Ouch! BP Should Have Been More Careful For What It Wished For

It’s been difficult to watch BP’s calculated plan to cut-and-run from its obligation to citizens of the Gulf.  Given recent findings of a third-party claims audit, it appears that BP might finally be forced to stop manufacturing delays and, instead, begin paying claims.  The following article from Seeking Alpha provides an excellent summary of the audit results and the expected impact on BP.

Dec. 2, 2014 1:48 AM ET


  • BP demanded to see the results of an audit on the claims process against its oil spill.
  • The audit results have been made public, and BP is left with egg on its face again.
  • The billions in pending business economic loss claims now have a clearer landing to become future charges.

Please click to read the full article:



BP Fails To Have Claims Administrator Disqualified

U.S. District Judge Carl Barbier rejected BP’s second attempt to have Patrick Juneau removed as claims administrator of the Deepwater Horizon settlement.  In his ruling, Judge Barbier noted that:

  • A claims administrator is not subject to the same recusal rules as a federal judge under Rule 35 and, therefore, Juneau was not required to disclose possible grounds for disqualification when he was appointed.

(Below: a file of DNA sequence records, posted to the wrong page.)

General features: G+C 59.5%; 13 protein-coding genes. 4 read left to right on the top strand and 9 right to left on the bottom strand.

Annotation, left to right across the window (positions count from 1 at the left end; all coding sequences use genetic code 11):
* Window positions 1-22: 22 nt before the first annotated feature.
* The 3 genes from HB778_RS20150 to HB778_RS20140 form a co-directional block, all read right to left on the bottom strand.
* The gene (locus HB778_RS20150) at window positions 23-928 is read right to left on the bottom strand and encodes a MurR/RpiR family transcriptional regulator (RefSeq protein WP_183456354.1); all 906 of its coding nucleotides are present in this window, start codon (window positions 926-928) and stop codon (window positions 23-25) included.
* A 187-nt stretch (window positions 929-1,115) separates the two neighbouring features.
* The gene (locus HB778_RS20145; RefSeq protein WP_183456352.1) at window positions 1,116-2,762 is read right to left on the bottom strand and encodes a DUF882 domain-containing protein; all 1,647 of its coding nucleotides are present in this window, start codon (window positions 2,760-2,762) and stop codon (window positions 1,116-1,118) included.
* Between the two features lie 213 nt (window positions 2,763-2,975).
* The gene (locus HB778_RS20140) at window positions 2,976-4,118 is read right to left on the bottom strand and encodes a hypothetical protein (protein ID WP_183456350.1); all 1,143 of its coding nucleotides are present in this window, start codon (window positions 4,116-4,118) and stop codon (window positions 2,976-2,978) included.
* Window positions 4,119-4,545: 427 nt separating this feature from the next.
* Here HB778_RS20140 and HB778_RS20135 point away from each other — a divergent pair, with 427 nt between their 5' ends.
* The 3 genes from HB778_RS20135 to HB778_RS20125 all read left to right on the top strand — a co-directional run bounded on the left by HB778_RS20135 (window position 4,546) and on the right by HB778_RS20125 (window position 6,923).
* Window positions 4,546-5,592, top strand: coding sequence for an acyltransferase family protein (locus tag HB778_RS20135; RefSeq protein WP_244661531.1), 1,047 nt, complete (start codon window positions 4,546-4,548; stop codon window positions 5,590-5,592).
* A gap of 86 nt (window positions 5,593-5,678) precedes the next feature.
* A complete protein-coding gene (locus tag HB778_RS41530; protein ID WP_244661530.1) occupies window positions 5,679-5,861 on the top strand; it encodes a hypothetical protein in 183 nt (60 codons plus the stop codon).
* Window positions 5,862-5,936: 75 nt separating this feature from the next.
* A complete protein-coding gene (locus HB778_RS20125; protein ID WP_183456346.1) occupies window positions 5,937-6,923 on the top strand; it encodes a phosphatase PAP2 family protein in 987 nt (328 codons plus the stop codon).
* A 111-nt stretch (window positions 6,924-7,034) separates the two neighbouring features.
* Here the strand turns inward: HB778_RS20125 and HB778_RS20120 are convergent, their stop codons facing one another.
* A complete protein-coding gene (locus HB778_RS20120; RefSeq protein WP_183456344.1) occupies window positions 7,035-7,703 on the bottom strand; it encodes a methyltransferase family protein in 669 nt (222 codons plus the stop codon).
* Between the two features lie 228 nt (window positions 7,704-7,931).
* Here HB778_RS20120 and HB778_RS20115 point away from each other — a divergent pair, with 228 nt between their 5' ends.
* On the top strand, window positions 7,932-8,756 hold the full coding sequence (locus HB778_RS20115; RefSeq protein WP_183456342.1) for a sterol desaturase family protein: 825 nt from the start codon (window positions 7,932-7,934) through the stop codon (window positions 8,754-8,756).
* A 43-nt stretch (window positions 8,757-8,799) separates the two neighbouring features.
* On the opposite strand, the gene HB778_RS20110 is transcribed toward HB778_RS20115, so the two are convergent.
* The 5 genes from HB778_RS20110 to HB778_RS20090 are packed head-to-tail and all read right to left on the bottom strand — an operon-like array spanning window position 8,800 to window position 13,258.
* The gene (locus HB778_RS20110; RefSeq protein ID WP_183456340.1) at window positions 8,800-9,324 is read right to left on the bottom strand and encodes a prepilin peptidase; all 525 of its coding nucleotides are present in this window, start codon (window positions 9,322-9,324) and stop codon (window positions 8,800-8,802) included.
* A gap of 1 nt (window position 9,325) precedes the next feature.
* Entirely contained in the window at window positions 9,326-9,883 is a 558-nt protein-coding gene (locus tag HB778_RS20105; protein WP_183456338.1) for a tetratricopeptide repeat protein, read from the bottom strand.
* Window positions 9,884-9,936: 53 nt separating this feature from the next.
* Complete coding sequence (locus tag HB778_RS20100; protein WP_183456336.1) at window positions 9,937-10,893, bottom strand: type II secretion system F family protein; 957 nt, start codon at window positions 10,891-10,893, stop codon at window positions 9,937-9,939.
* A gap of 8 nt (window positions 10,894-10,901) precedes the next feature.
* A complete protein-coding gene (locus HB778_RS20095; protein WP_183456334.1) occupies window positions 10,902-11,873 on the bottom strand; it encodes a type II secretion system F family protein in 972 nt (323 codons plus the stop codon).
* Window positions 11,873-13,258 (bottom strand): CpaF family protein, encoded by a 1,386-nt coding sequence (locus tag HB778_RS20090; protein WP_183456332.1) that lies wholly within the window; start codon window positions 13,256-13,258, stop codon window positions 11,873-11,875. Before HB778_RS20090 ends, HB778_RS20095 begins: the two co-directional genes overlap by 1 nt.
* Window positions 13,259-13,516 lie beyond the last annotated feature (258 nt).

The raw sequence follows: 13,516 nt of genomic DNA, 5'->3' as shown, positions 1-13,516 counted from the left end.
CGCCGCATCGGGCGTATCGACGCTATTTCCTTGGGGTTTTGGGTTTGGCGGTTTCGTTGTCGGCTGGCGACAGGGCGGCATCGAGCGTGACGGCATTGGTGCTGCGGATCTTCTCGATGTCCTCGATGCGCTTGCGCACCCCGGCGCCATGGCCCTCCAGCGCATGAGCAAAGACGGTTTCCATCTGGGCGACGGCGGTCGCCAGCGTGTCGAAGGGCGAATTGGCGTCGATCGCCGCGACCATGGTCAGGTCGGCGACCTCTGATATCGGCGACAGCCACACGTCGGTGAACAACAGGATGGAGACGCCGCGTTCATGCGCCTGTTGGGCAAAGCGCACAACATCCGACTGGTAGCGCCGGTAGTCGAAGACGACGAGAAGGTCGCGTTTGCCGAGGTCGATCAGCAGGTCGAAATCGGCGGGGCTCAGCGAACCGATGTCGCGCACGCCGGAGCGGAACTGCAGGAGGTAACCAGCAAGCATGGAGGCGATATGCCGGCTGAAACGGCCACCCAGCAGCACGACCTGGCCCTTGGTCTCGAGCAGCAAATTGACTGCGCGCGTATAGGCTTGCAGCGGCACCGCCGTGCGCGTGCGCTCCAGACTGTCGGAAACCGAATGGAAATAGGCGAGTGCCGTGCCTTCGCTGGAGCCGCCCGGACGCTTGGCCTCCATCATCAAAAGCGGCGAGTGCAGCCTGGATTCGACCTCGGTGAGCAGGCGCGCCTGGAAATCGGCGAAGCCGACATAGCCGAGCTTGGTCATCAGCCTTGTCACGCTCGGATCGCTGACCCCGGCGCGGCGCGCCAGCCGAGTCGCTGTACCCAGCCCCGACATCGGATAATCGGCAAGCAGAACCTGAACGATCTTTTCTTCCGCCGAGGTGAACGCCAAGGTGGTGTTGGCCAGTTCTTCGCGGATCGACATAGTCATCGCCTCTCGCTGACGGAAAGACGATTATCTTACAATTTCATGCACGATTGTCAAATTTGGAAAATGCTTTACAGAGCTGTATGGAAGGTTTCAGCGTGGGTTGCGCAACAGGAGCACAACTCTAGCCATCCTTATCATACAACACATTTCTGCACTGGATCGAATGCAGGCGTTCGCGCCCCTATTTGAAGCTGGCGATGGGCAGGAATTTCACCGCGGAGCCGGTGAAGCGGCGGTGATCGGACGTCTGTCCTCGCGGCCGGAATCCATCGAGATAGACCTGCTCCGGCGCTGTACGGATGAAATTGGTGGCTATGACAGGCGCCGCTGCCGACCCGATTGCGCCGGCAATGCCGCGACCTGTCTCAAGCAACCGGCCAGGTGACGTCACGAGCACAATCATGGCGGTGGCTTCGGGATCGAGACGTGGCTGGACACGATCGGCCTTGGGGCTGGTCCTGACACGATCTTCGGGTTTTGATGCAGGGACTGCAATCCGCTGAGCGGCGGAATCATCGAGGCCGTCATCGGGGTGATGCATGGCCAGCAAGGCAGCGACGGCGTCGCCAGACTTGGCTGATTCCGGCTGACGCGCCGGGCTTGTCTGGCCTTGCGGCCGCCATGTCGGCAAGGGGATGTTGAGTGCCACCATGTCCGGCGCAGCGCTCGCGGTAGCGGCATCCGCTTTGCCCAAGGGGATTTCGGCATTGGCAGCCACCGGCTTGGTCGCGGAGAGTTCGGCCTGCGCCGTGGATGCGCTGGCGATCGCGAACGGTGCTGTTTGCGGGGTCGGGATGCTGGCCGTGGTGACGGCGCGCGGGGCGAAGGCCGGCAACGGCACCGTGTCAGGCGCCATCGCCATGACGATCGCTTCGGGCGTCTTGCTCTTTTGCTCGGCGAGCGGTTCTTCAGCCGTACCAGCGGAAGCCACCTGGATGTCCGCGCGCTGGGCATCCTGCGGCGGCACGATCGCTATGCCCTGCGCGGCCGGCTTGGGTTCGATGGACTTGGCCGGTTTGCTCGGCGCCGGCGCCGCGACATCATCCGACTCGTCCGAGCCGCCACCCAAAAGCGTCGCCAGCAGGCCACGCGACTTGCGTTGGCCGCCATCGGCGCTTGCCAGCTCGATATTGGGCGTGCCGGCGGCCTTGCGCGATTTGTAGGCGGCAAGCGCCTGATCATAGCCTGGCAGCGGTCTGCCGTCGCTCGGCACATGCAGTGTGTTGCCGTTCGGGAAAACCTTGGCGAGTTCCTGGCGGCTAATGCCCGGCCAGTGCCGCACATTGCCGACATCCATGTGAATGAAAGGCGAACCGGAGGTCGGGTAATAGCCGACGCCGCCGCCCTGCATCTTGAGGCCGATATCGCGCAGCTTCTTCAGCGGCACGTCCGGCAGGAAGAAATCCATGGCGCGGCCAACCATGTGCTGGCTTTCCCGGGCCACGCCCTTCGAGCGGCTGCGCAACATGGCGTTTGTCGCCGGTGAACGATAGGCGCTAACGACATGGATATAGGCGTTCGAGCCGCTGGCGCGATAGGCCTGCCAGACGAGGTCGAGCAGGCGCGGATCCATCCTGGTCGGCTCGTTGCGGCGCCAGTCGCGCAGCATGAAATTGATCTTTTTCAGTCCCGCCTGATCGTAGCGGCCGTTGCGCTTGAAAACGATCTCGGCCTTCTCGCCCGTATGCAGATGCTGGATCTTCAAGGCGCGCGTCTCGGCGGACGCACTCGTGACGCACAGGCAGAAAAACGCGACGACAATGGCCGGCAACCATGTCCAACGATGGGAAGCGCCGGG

• Even if Juneau had been subject to Rule 35, he did disclose information to BP and its lawyers about his prior work for the state of Louisiana before he was selected as claims administrator.
  • Even if Juneau had been subject to Rule 35, BP waited too long to file its motion. A motion to disqualify must be made as soon as a party learns of a reason, not after an adverse decision has been made by a judge.
  • Mr. Juneau did not make false or misleading statements to FBI Director Louis Freeh who was the special master appointed to investigate the payout system.
  • The arguments in BP’s motions were “mostly a regurgitation of old issues or complaints that the court or the special master has previously addressed”.
  • BP blatantly and intentionally disregarded the judges instructions for filing the motion.

BP continues to file appeals to discourage filings and delay payment, which means there is currently no filing deadline. The deadline will be set at six months after BP exhausts all of its court challenges.  Less than 1% of all potential claimants have filed which means that plenty of business and individuals still have time to file a claim.